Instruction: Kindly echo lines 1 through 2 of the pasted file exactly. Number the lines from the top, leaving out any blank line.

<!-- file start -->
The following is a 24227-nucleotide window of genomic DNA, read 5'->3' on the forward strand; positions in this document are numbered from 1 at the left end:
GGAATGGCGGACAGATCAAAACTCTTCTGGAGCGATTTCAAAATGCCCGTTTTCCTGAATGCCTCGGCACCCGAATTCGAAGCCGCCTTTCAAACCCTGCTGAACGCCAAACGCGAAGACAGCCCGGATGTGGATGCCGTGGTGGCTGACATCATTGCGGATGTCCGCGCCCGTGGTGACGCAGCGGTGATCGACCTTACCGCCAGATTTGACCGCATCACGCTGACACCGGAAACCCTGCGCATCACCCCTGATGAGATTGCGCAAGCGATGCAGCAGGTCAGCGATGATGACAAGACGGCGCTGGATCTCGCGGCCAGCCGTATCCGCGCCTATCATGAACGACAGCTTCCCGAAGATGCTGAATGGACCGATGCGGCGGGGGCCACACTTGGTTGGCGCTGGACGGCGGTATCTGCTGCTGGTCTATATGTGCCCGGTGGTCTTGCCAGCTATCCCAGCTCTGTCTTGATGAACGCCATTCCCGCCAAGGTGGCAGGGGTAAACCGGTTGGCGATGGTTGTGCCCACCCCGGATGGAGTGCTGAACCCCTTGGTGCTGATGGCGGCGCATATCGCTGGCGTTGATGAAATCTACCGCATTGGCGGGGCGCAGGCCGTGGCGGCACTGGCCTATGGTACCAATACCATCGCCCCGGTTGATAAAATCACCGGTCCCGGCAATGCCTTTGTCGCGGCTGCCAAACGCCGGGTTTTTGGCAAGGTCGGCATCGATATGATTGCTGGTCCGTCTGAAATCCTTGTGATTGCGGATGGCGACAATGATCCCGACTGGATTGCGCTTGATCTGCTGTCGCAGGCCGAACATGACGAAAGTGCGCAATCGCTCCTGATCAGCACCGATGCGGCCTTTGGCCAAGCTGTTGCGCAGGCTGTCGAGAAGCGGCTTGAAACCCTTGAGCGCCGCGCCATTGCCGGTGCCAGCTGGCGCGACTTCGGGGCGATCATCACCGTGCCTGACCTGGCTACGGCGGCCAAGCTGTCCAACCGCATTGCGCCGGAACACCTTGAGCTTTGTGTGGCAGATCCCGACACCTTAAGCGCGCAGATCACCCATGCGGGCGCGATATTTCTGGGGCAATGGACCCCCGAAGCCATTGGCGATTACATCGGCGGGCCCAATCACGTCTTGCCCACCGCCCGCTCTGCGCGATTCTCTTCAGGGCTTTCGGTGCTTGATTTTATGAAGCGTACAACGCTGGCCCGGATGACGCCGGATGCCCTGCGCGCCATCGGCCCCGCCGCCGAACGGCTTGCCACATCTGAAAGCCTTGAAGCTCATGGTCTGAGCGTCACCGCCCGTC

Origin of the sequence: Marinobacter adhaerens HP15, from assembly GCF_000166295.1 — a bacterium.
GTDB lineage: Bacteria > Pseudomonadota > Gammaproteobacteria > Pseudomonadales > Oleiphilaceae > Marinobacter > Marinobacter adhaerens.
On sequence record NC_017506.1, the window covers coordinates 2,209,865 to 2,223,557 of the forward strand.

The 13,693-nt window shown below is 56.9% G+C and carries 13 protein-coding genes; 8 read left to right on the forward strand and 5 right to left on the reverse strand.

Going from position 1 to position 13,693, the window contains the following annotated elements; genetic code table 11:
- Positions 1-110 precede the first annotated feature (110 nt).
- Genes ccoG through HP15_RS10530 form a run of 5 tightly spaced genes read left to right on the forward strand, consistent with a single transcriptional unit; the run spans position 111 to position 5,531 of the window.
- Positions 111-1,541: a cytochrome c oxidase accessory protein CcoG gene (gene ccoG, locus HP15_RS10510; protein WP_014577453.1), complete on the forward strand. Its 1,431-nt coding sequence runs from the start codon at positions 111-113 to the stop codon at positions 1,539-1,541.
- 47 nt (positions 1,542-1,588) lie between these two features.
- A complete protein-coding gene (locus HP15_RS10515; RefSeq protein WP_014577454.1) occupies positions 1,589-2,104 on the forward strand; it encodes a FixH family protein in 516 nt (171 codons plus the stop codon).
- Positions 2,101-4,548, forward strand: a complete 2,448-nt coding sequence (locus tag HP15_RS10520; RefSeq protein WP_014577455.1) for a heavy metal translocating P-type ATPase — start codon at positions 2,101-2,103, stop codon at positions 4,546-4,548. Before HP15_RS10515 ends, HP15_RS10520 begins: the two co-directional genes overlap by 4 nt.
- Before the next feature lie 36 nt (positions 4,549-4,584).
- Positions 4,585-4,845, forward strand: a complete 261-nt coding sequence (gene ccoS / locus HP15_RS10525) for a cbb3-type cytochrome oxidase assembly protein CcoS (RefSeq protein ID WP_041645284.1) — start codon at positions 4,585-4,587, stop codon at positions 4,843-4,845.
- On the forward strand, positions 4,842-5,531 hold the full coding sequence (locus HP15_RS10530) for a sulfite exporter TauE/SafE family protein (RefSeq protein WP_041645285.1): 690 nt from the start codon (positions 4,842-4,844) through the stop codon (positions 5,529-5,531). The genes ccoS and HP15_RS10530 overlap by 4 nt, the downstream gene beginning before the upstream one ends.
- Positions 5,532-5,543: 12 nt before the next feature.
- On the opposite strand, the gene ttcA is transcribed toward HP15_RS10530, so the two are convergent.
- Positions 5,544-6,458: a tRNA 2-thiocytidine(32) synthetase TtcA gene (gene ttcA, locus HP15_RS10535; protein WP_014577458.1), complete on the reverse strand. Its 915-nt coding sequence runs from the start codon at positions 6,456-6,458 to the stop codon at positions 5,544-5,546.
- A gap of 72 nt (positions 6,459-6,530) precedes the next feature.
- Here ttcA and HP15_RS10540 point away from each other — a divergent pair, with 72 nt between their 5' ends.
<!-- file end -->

The following is a 24227-nucleotide window of genomic DNA, read 5'->3' on the forward strand; positions in this document are numbered from 1 at the left end:
GGAATGGCGGACAGATCAAAACTCTTCTGGAGCGATTTCAAAATGCCCGTTTTCCTGAATGCCTCGGCACCCGAATTCGAAGCCGCCTTTCAAACCCTGCTGAACGCCAAACGCGAAGACAGCCCGGATGTGGATGCCGTGGTGGCTGACATCATTGCGGATGTCCGCGCCCGTGGTGACGCAGCGGTGATCGACCTTACCGCCAGATTTGACCGCATCACGCTGACACCGGAAACCCTGCGCATCACCCCTGATGAGATTGCGCAAGCGATGCAGCAGGTCAGCGATGATGACAAGACGGCGCTGGATCTCGCGGCCAGCCGTATCCGCGCCTATCATGAACGACAGCTTCCCGAAGATGCTGAATGGACCGATGCGGCGGGGGCCACACTTGGTTGGCGCTGGACGGCGGTATCTGCTGCTGGTCTATATGTGCCCGGTGGTCTTGCCAGCTATCCCAGCTCTGTCTTGATGAACGCCATTCCCGCCAAGGTGGCAGGGGTAAACCGGTTGGCGATGGTTGTGCCCACCCCGGATGGAGTGCTGAACCCCTTGGTGCTGATGGCGGCGCATATCGCTGGCGTTGATGAAATCTACCGCATTGGCGGGGCGCAGGCCGTGGCGGCACTGGCCTATGGTACCAATACCATCGCCCCGGTTGATAAAATCACCGGTCCCGGCAATGCCTTTGTCGCGGCTGCCAAACGCCGGGTTTTTGGCAAGGTCGGCATCGATATGATTGCTGGTCCGTCTGAAATCCTTGTGATTGCGGATGGCGACAATGATCCCGACTGGATTGCGCTTGATCTGCTGTCGCAGGCCGAACATGACGAAAGTGCGCAATCGCTCCTGATCAGCACCGATGCGGCCTTTGGCCAAGCTGTTGCGCAGGCTGTCGAGAAGCGGCTTGAAACCCTTGAGCGCCGCGCCATTGCCGGTGCCAGCTGGCGCGACTTCGGGGCGATCATCACCGTGCCTGACCTGGCTACGGCGGCCAAGCTGTCCAACCGCATTGCGCCGGAACACCTTGAGCTTTGTGTGGCAGATCCCGACACCTTAAGCGCGCAGATCACCCATGCGGGCGCGATATTTCTGGGGCAATGGACCCCCGAAGCCATTGGCGATTACATCGGCGGGCCCAATCACGTCTTGCCCACCGCCCGCTCTGCGCGATTCTCTTCAGGGCTTTCGGTGCTTGATTTTATGAAGCGTACAACGCTGGCCCGGATGACGCCGGATGCCCTGCGCGCCATCGGCCCCGCCGCCGAACGGCTTGCCACATCTGAAAGCCTTGAAGCTCATGGTCTGAGCGTCACCGCCCGTC